500 – Journey so far

I like statistics, summaries and all kinds of data analysis. This is a perfect time to take an overview of my music collection because it has just reached a milestone of 500 albums. Yes, a good time indeed, and a great occasion to celebrate as well.

It took me nearly twenty years to get here. The very first CD that I consider a part of my collection today was bought in 2004. This was a recommendation from my dearest friend Łukasz: a debuting Polish rock band Coma was featured on a popular talk show and performed one of their singles live. And as you can imagine this was a pretty damn good song. I soon bought the CD and soon other followed. This is how it all started.

But it would be a mistake to say that I started buying music in 2004. Before the Coma album I already had a small collection of music, mostly on cassettes. The very first time I bought music must have been around 1994 when I was in primary school. The fact that I don’t consider this music as part of my “collection” is because my musical tastes have changes dramatically when I reached adolescence. It somehow feels wrong to mix the likes of DJ BoBo, Fun Factory and Squeezer with Yes and Genesis.

So, back to the celebrated 500, I’m lucky to have them all organized on Discogs. This allows me to explore my collection as a database and make all kinds of statistics. Interestingly though, the Discogs itself provides very few of these. Fortunately there are fan-based projects which use the Discogs API to provide all the geeky stuff that is missing on the main webpage.

One such project is particularly useful and professionally written and I can’t praise it enough: The Ogger Club. If you have your collection organized on Discogs, using Ogger is an absolute must. In the next paragraph I’ll dive into different statistics presented on Ogger, tell you a bit more about my music tastes and in the process you’ll learn about some of the features available on this platform.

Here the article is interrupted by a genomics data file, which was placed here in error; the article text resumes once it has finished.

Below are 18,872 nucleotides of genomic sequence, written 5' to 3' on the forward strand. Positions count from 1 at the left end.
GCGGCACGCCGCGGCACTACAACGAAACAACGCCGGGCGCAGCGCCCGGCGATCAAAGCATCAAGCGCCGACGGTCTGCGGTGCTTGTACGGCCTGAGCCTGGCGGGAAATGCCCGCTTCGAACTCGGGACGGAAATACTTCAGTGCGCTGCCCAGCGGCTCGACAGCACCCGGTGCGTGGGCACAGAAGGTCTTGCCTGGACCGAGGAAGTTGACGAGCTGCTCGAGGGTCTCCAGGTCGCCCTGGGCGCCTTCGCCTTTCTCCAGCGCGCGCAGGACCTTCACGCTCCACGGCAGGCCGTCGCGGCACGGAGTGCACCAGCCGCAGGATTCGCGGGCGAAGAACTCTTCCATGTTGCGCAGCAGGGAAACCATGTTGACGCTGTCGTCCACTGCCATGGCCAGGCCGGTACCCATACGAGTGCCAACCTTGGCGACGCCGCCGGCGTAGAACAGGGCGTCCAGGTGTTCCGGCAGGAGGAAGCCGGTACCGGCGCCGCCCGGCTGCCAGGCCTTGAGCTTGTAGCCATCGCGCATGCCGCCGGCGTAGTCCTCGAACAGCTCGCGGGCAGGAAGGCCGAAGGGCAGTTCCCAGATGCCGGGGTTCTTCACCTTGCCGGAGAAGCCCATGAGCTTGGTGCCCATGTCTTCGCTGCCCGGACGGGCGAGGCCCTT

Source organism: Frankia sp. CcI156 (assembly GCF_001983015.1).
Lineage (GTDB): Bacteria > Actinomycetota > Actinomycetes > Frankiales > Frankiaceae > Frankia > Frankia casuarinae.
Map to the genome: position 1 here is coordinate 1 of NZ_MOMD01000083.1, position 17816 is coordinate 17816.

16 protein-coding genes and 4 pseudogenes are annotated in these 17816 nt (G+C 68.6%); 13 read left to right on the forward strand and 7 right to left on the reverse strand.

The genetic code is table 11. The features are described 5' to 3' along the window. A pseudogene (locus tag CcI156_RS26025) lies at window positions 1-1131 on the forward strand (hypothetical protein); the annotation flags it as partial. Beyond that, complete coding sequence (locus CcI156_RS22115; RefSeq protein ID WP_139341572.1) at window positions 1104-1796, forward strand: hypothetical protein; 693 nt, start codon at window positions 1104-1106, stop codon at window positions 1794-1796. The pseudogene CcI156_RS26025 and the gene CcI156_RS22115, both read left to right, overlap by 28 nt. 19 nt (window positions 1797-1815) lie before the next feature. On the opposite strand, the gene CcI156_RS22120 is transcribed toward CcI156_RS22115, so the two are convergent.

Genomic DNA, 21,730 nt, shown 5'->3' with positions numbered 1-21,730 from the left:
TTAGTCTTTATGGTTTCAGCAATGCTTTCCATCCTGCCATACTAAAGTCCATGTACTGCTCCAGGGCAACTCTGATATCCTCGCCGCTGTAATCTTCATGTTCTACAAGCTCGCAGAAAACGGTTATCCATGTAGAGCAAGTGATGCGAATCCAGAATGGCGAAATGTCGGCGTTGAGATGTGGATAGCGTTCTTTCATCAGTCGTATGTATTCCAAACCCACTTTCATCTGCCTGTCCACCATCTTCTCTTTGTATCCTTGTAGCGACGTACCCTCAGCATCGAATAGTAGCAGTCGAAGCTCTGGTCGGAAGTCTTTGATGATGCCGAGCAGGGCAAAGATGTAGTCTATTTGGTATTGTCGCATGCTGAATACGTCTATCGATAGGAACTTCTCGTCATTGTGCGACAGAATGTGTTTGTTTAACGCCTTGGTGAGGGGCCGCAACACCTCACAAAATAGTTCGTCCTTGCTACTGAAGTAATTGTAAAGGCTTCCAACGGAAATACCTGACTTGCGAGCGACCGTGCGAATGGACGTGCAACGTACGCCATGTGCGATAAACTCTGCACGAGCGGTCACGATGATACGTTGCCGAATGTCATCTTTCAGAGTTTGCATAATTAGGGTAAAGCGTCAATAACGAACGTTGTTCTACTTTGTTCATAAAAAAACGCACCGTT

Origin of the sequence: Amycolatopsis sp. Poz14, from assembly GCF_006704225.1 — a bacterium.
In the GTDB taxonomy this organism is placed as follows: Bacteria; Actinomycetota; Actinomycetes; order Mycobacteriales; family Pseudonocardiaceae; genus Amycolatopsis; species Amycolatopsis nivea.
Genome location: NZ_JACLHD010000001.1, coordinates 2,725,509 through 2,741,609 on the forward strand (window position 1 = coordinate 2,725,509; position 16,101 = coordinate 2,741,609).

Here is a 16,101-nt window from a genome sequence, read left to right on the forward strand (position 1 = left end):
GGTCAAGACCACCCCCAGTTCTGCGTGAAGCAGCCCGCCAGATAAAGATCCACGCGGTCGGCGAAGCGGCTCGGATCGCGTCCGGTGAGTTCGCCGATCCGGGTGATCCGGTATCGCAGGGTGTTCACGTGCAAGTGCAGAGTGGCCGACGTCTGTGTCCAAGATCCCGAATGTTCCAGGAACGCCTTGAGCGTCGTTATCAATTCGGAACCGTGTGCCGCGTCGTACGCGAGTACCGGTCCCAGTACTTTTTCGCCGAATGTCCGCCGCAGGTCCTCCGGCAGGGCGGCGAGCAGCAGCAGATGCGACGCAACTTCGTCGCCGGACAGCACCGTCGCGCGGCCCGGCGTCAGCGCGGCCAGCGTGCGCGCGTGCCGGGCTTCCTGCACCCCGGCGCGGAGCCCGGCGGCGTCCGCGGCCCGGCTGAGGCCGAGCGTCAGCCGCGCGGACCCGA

First let’s take a look at genres. On Discogs genres are the broad categories of music types and there are 15 options to choose from, including Rock, Jazz, Pop, Classical etc. A release can belong to many genres. In case of my collection the prevalence looks like this:

438 releases (69%) are labeled as Rock, 149 (23%) as Jazz and the rest is below 3% per genre. This is nice, although I must add, that in recent years the prevalence of Jazz albums in my collection is increasing. If we look only at the last 2-3 years, the Jazz albums would probably make nearly 50% of all purchases.

Next step are the musical styles. Unlike genres, styles are a much narrower categories and they can be freely added by users so the list still expands. Of course this has it’s own advantages and disadvantages. Styles represented in my collection are as follows:

As you can see the styles give an even better insight into my musical tastes. The problem here is that styles come at different levels of generality. The “Prog Rock” is fairly general label that often comes together with “Preogressive Metal” and “Jazz-Rock” so it’s prevalence is probably over estimated here, but it still gives a wealth of information in my opinion.

Now let’s look at media formats:

No surprise here. I buy CDs whenever I can, so over 90% of my collection is on compact discs. Other formats are here mostly because of the multi-disc releases (for example: CD album + live DVD). I also bought 18 albums as a digital file-only releases because they were not available on CD at all or were very expensive.

As a last pie-chart let’s look at record labels that released my music:

This one is a complete opposite of the previous chart. While in formats we had a complete dominance of one category (CD), the labels are nicely spread between different names and the most prevalent one (Inside Out Music) is responsible for only 6% of my music.

Let’s move on to other statistics. My collection of 501 albums holds a total of 5030 tracks and features 4162 artists. From these artists, 324 are the “main” artists which means that they are listed as the authors of the whole album (not just authors of individual tracks or performers). In most cases the main artist is the name of the band that performed the music, but in some rare cases (mostly jazz) a single release can have multiple main artists if they are all mentioned by their names on the cover. Nevertheless the number 324 is very high considering that the whole collection includes 501 albums.

This means, no more no less, that vast majority of bands in my collection are represented by just one album. It is a very interesting observation that tells a lot about how I explore and consume music. As already mentioned in my previous posts, my musical journey is all about research and finding new stuff. This implies that I do have a preference, although not explicit, toward new bands. I think this is mostly because many bands tend to repeat themselves and I think this translates into this huge diversity of bands that I have in my collection.

But of course there are bands that are featured more often than others in my collection and these are, of course, my favorite ones. Please take a look at my top 10 artists: